Powered by Google
Home
Listings
Editors' Picks
News
Music
Movies
Food
Life
Arts + Books
Rec Room
Moonsigns
- - - - - - - - - - - -
Personals
Adult Personals
Classifieds
Adult Classifieds
- - - - - - - - - - - -
stuff@night
FNX Radio
Band Guide
MassWeb Printing
- - - - - - - - - - - -
About Us
Contact Us
Advertise With Us
Work For Us
Newsletter
RSS Feeds
- - - - - - - - - - - -
Webmaster
Archives



sponsored links
- - - - - - - - - - - - -
PassionShop.com
Sex Toys - Adult  DVDs - Sexy  Lingerie


   
  E-Mail This Article to a Friend

Experi-metal jazz
Vernon Reid pushes the envelope with Masque
BY TED DROZDOWSKI

Plenty of guitarists can shred, but Vernon Reid brings something special to high-speed string slinging. Maybe itís his approach to ripping solos: chromatic runs that go wherever he pleases, ignoring the definitions of jazz, rock, blues, and ó at his most impassioned sonic heights ó even music. Heís also got sheer presence, standing in front of his amp as his dreadlocks sway, a wicked grin sliding onto his face as streams of notes leap from his big amplifier to split the air.

Whenever Reid took a solo during his appearance with his jazz-funk-rock outfit Masque at Johnny Dís on May 20, time seemed suspended. And not just because the male guitar nerds who made up most of the audience were trying to still their beating hearts. There was a bravado in the way Reid moved his fingers and lightly danced to the barrage of sound he produced, a kind of showmanship born of prodigious technique and a sense of abandon that even the most primal garage-rocker could grasp.

The down side was that whenever he stopped soloing, the electricity that crackled through the club sputtered out. Sure, Masque keyboardist Leon Gruebaum seems a match for the guitarist who founded hard-rock group Living Coloür, at least in technique. But with his Harvard Business School looks and the needling tone of his homemade Samchillian Tip Tip Tip Chee Peeeee synthesizer, Gruebaumís long solos seemed more onanistic than anything Reid wrapped his hands around. And the Tip Tip Tip Chee Peeeee was often hideously employed. In "CP Time," from Masqueís 1996 debut, Mistaken Identity (550 Music), it did recall the lush, fluty, and even guitar-like tonalities of the Jan Hammer Group. But then Gruebaum would flip the damn thing into a grating whinny and peck out notes with the rapidity of a mosquito that had drained a caffeine freak, conjuring visions of Dustin Hoffman strapped to a dentistís chair.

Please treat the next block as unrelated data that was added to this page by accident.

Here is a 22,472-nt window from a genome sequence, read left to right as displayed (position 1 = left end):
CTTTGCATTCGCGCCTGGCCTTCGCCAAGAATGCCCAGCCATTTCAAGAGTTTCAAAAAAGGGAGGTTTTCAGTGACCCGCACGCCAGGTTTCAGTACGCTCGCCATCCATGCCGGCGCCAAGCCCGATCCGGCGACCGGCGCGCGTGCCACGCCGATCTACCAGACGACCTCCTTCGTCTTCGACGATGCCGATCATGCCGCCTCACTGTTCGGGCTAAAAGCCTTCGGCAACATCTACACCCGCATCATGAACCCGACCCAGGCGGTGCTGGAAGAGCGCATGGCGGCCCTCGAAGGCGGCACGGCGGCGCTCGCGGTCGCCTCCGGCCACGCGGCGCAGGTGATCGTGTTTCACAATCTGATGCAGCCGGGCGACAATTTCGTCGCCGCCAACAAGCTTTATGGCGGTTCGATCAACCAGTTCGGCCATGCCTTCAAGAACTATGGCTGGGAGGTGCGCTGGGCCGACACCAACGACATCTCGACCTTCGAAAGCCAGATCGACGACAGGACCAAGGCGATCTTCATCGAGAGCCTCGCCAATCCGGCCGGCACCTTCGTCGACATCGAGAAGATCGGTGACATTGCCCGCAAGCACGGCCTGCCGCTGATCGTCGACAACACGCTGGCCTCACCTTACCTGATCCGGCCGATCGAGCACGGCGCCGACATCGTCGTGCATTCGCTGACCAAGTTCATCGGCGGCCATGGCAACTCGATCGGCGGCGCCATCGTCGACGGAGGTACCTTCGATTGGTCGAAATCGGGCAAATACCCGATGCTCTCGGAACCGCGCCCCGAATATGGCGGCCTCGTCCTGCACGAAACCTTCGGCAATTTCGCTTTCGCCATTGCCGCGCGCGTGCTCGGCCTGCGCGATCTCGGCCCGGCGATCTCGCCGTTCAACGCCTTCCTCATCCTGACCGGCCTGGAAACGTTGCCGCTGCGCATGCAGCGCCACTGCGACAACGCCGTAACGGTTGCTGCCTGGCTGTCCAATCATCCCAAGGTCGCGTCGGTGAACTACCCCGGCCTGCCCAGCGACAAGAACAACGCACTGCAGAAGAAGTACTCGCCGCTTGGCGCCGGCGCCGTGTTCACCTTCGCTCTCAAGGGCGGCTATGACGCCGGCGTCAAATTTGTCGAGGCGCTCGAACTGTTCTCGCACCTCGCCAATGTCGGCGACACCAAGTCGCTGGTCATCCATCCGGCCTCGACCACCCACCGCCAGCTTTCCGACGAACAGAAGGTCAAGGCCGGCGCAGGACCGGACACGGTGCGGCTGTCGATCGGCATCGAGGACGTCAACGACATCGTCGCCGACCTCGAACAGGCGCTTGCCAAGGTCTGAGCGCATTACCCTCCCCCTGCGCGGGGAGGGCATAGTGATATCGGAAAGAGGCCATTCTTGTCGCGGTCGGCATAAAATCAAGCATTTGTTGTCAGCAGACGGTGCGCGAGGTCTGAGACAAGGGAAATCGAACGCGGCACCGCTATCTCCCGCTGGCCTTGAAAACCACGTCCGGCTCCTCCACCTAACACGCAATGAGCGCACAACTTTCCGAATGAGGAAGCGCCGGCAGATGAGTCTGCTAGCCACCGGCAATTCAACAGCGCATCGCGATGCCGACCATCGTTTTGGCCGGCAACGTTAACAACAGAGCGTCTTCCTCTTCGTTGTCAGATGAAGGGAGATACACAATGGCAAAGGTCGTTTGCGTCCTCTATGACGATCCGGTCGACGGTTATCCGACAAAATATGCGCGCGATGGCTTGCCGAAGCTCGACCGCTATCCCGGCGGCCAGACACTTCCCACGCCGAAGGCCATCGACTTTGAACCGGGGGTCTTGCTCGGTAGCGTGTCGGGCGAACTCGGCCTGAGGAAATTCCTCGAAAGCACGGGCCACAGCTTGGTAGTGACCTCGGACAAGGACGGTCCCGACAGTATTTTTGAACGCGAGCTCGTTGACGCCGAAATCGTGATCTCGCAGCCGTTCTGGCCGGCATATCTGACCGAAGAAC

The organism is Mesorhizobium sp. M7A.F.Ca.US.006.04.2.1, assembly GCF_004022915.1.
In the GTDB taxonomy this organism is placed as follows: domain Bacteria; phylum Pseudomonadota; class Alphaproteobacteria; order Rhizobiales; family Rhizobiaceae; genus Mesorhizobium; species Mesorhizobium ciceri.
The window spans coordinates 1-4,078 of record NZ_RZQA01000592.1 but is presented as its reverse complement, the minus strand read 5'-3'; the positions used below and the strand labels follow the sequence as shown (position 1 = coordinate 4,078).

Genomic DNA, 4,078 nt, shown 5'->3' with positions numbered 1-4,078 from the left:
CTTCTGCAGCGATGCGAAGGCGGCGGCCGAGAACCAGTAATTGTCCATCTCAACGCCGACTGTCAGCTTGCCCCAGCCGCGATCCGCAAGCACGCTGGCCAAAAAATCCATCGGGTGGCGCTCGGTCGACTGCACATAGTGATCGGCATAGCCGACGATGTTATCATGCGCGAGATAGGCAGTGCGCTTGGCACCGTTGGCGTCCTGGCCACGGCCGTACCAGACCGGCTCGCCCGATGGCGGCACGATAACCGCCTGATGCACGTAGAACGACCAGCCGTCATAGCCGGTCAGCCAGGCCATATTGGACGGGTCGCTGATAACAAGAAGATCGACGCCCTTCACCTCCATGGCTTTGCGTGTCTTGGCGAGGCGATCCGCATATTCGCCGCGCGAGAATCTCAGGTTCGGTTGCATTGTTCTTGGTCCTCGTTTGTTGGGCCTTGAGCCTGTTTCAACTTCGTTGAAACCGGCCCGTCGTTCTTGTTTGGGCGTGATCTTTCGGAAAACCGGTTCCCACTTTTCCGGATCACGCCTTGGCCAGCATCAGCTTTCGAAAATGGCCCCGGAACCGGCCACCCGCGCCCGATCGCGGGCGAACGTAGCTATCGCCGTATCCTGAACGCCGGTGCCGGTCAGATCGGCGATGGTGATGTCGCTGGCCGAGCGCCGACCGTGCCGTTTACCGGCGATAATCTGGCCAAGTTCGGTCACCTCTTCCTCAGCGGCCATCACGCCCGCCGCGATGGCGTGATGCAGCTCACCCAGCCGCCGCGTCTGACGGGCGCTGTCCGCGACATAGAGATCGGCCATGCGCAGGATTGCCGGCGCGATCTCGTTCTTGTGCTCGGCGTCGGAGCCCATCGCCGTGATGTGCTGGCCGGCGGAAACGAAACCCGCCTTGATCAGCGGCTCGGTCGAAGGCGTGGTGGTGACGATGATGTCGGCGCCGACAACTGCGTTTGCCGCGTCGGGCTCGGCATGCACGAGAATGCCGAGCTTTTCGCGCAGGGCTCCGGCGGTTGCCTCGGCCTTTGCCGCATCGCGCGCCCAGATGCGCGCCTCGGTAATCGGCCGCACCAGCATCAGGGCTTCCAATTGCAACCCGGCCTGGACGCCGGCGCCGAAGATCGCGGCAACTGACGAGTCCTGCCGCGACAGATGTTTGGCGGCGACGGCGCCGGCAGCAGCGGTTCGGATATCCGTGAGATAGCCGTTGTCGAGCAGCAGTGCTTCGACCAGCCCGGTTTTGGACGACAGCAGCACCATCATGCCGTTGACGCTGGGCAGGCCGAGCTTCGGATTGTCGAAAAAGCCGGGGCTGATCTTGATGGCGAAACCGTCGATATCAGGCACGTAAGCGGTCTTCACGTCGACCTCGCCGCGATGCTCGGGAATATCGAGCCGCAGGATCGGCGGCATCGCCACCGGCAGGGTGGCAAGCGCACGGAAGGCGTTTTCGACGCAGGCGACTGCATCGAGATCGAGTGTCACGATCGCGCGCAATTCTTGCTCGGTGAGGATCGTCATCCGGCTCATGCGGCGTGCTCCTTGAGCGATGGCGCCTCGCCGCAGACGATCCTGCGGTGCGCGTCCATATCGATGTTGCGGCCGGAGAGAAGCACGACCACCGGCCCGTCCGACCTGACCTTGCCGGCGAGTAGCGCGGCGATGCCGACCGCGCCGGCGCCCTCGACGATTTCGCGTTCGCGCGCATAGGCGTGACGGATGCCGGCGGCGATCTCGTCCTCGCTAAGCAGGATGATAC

Fortunately, Reid plays plenty and Gruebaumís keyboard sounds generally less obnoxious on Known Unknown, the new album from Vernon Reid & Masque, as the band are properly called, on experi-metal guitarist Steve Vaiís Favored Nations label. From the opening title track, Reid is stretching his instrumentís traditional limitations, as well as its whammy bar, to propel the tune with sheets of sustained notes that surf on a rise of feedback. The tune soon yields to funk, as does much of the album, but it never bogs down in any one idiom. Covers of Thelonious Monkís heavenly "Brilliant Corners," turned here into a swing-and-stumble blend of gnarly fast rock and smooth flowing jazz, and undersung trumpet hero Lee Morganís groove-propelled "Sidewinder" rub bellies with the low-down burner "Voodoo Pimp Stroll" (where DJ Logic, Reidís partner in the Yohimbe Brothers, a guitar/electronica/roots project, adds beats and samples) and the sweetly avant-Hendrix "Flatbush and Church."

Overall, Known Unknown isnít as heavy or funky as Mistaken Identity. That makes it a little less fun, because Reid is most enjoyable when heís laying into his music with abandon. Maybe because of its covers, that restraint also makes Known Unknown more of a jazz album. And thatís not bad. After all, the jazz tag gives Reid license to improvise on this material in concert, and heís got both the chops and credibility, having landed his first high-profile gig with drummer Ronald Shannon Jacksonís bad-ass roots-and-improv outfit the Decoding Society. Plus, itís good news for jazz. The genre seems to be emerging from a long period of creative retrenchment that began in the í80s with Wynton Marsalis and other young lions who drew on the acoustic sounds of the í20s through the early í60s for inspiration. Granted, a lot of beautiful music was made under the neo-traditionalist umbrella, but jazzís spirit of innovation, which had been the musicís longstanding hallmark, was driven deep underground. In albums by Tim Berne, the Bad Plus, and a host of other artists including, now, Reid & Masque, that creative spirit looks to be in the early stages of a public renaissance.


Issue Date: June 4 - 10, 2004
Back to the Music table of contents
  E-Mail This Article to a Friend
 









about the phoenix |  advertising info |  Webmaster |  work for us
Copyright © 2005 Phoenix Media/Communications Group